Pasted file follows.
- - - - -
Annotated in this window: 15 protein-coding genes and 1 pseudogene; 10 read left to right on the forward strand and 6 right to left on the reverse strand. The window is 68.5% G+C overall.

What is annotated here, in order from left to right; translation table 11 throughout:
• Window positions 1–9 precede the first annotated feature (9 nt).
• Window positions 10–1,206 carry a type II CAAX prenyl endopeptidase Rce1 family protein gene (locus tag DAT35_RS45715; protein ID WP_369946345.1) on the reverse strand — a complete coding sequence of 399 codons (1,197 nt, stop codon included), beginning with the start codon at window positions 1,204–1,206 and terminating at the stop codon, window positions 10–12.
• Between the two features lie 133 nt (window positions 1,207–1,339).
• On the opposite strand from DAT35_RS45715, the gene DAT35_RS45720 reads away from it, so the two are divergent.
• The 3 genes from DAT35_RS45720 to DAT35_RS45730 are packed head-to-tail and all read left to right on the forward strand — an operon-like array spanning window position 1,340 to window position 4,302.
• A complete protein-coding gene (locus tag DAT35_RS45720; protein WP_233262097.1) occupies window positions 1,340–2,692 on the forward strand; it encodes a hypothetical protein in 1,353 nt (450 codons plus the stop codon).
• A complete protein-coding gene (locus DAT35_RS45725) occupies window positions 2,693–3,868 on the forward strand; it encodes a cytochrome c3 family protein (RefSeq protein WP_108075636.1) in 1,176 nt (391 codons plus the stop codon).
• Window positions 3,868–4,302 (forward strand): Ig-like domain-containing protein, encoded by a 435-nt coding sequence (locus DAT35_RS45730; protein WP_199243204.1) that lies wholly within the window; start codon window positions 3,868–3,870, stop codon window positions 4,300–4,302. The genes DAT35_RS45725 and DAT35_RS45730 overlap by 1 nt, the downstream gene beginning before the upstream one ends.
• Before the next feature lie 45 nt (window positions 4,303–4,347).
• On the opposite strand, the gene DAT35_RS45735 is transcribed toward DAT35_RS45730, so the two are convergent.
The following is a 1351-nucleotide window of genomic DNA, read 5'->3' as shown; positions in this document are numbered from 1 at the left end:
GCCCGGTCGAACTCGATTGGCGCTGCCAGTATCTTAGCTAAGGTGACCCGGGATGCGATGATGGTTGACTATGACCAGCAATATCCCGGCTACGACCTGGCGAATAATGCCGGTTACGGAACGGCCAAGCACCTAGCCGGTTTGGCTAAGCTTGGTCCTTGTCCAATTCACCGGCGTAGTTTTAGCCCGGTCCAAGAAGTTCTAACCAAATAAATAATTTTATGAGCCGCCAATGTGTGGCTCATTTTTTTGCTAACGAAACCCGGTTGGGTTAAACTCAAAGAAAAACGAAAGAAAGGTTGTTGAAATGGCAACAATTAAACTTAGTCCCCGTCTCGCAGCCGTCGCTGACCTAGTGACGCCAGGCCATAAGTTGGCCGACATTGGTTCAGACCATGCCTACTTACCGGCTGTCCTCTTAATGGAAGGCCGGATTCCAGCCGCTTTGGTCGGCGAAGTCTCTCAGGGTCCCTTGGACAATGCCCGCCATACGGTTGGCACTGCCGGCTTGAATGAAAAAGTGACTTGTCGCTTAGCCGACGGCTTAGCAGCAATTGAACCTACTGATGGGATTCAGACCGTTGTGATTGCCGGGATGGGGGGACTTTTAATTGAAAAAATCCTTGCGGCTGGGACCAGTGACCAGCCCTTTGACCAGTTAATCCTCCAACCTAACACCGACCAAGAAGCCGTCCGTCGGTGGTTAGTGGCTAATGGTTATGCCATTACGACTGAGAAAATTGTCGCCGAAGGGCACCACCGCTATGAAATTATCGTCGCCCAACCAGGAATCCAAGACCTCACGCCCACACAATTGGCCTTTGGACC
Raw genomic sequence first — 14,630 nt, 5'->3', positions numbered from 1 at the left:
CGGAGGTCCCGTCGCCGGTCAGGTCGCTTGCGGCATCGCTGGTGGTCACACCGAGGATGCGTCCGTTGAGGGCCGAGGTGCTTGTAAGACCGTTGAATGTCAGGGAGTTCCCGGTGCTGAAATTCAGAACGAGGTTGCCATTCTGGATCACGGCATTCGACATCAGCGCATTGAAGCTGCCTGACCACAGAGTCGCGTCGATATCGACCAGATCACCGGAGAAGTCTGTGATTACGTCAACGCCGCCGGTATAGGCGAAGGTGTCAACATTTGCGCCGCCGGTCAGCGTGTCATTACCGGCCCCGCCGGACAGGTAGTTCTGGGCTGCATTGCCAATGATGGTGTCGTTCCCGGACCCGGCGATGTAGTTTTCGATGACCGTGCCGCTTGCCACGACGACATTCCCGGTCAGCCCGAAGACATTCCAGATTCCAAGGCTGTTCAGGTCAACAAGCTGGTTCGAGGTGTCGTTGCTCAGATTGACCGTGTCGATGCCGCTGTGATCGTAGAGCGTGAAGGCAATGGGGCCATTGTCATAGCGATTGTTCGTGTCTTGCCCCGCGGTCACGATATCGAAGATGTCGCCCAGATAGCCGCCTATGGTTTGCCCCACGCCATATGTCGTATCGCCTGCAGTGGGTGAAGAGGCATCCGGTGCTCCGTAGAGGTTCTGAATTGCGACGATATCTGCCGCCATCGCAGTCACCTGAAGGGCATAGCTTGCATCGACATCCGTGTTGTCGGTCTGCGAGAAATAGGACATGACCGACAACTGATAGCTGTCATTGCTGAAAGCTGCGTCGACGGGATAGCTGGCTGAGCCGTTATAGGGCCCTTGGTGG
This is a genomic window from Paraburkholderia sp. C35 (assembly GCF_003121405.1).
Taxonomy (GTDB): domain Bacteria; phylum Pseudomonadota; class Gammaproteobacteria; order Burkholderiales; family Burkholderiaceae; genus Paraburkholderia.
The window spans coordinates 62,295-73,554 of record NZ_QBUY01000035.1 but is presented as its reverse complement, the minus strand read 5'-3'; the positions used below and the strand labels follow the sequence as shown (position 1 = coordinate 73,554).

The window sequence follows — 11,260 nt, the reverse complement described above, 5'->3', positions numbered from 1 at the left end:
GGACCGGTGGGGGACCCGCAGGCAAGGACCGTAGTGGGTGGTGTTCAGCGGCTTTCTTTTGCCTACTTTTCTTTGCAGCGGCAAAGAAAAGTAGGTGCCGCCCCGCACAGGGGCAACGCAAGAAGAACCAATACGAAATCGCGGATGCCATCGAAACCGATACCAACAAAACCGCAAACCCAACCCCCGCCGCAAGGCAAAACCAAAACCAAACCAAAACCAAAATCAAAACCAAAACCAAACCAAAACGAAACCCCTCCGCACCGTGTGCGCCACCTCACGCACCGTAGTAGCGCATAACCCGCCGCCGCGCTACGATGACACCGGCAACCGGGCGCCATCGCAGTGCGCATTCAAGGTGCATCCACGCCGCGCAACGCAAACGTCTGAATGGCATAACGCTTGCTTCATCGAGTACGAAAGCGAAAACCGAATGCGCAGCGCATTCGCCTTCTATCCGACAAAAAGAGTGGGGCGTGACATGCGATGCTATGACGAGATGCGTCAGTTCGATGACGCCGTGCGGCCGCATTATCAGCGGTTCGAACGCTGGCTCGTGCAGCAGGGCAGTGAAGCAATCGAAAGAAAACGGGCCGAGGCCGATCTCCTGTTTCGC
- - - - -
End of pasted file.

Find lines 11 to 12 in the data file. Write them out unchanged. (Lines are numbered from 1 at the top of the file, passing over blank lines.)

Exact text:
• Before the next feature lie 45 nt (window positions 4,303–4,347).
• On the opposite strand, the gene DAT35_RS45735 is transcribed toward DAT35_RS45730, so the two are convergent.